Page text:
Cristian Ferent

Department of Electrical and Computer Engineering
State University of New York at Stony Brook


Research Assistant   Stony Brook University (2009 to present)
Advisor   Prof. Alex Doboli [adoboli]

The demand for low-cost, high-quality mixed-signal systems has rapidly increased due to expanding applications in mobile communications, intelligent navigational systems, and smart grids. This trend requires productivity gains of up to 1000X which current Computer-aided Design environments cannot achieve. A critical research problem in this context is to find efficient solutions for analog specification, synthesis, and layout tools. While analog blocks will not become larger, modern mixed-signal systems will use more of these circuits. This pushes the need for precise, circuit specific models that can bridge the gap between simulator-in-the-loop approaches and analytical model-based methods. The shift of analog design to higher levels of abstraction is vital and opportunities exist in simultaneously optimizing the tightly-coupled circuit and layout, trade-off management, and template-based design with constraints extraction.

My research in this area is geared towards the development of systematic comparison models of analog integrated circuits. The work focuses on various design aspects, including topological and symbolic expression matching, performance constraint extraction, and trade-off characterization. These techniques are important as they allow systematic characterization and mining of the design space in search of efficient design patterns, templates, and directions that can produce high quality solutions. They are also relevant in terms of synthesis, enabling Computer-aided Design environments to use designer-like insight for challenging problems like topology selection, design reuse, and physical floor-planning based on identified similarities and differences between verified solutions. I am currently expanding these methods for layout-aware circuit classification schemes.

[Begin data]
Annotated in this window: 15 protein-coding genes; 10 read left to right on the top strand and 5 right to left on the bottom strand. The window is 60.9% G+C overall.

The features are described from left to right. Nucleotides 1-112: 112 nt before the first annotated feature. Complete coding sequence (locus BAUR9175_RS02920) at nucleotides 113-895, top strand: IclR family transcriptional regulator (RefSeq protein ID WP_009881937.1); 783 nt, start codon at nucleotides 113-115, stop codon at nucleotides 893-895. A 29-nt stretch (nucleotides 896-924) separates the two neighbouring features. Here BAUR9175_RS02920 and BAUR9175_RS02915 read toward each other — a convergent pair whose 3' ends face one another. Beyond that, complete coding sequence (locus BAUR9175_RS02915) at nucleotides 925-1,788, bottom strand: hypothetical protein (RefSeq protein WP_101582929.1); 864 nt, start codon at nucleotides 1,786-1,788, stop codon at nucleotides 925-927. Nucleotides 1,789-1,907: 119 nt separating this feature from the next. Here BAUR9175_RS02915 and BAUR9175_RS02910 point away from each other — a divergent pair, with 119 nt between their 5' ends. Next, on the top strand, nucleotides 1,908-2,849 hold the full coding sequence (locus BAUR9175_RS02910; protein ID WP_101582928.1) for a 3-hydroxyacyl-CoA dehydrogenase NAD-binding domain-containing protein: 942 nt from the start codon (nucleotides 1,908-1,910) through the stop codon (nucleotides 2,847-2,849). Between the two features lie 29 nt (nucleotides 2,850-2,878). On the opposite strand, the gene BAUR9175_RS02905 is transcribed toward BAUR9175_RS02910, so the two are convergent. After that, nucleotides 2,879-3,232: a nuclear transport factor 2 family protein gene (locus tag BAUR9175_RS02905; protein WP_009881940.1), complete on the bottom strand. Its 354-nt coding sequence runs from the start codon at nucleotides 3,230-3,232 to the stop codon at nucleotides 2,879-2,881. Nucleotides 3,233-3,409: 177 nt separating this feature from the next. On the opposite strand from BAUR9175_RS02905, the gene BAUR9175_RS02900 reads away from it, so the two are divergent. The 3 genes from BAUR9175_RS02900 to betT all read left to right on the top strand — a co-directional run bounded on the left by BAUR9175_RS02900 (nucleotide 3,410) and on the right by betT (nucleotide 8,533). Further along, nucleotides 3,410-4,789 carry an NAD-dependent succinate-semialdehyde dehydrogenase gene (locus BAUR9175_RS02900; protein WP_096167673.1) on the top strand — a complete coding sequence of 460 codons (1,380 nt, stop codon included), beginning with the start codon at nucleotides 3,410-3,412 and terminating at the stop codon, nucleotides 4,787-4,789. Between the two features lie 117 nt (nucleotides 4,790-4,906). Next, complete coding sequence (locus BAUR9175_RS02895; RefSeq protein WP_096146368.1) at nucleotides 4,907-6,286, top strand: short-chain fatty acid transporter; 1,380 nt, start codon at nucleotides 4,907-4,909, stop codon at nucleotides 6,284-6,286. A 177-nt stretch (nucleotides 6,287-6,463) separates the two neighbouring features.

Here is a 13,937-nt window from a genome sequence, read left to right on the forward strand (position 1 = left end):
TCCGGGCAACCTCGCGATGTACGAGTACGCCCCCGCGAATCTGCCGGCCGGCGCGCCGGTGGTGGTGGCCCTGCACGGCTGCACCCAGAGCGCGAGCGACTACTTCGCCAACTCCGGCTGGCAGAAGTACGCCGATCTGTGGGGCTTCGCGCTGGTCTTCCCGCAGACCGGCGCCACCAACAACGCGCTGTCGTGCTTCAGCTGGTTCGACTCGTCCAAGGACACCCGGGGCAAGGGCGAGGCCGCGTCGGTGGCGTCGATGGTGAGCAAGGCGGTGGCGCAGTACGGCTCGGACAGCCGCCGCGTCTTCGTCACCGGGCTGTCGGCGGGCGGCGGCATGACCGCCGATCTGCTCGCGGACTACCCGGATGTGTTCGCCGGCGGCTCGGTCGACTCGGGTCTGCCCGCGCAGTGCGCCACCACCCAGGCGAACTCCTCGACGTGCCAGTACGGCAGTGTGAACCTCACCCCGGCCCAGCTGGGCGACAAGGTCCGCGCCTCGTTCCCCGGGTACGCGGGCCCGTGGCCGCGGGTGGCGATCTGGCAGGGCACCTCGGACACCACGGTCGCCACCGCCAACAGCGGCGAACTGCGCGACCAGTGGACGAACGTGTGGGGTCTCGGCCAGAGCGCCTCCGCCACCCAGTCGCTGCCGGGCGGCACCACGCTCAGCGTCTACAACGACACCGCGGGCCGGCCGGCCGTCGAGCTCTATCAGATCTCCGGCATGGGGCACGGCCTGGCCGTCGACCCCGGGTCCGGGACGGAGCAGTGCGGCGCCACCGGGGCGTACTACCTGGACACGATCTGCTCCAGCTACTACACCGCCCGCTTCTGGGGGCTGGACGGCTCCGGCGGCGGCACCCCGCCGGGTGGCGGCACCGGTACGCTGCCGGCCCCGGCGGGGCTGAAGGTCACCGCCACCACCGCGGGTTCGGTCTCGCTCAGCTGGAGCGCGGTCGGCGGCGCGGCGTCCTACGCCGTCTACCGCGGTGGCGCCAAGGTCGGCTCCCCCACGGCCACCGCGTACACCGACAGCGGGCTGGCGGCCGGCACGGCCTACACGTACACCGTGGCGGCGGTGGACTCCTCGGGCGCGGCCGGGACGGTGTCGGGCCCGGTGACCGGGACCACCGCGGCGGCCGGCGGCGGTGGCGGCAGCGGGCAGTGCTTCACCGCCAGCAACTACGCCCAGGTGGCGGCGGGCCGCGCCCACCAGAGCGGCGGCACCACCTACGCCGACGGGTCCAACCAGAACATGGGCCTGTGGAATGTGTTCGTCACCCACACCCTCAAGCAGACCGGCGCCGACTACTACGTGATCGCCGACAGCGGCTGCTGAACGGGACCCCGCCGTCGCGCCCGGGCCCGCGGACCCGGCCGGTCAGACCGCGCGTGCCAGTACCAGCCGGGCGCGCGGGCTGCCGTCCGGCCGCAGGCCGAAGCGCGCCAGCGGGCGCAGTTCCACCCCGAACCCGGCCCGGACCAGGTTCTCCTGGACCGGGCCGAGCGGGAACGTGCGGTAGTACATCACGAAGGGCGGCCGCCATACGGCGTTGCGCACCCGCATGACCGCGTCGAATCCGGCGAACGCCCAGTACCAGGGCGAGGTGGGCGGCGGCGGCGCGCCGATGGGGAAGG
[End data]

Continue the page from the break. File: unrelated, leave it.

Coupled with emerging applications, such as Cyber-Physical Systems, this field is shaping to offer challenging and important research problems. The trend is to integrate highly complex systems that combine physical sensing, computational, security, and communication capabilities. Novel reconfigurable system-on-chip architectures together with hardware-software co-design research is needed to ensure cost-effective development of such systems and to tackle decision making and data acquisition issues. Data mining techniques offer potential benefits by expanding current methods beyond optimization of the communication bandwidth.

The research I conduct in this field is focused on developing distributed data aggregation methods for networks of embedded sensors. Addressed topics include optimizing the aggregation scheme for sensed data from geographically distributed cyber-physical systems and efficiently mapping virtual communication paths onto partially-known networks. Using reconfigurable system-on-chip devices, my approach satisfies resource, timing, and precision constraints. The resulting network data models offer robust decision making strategies.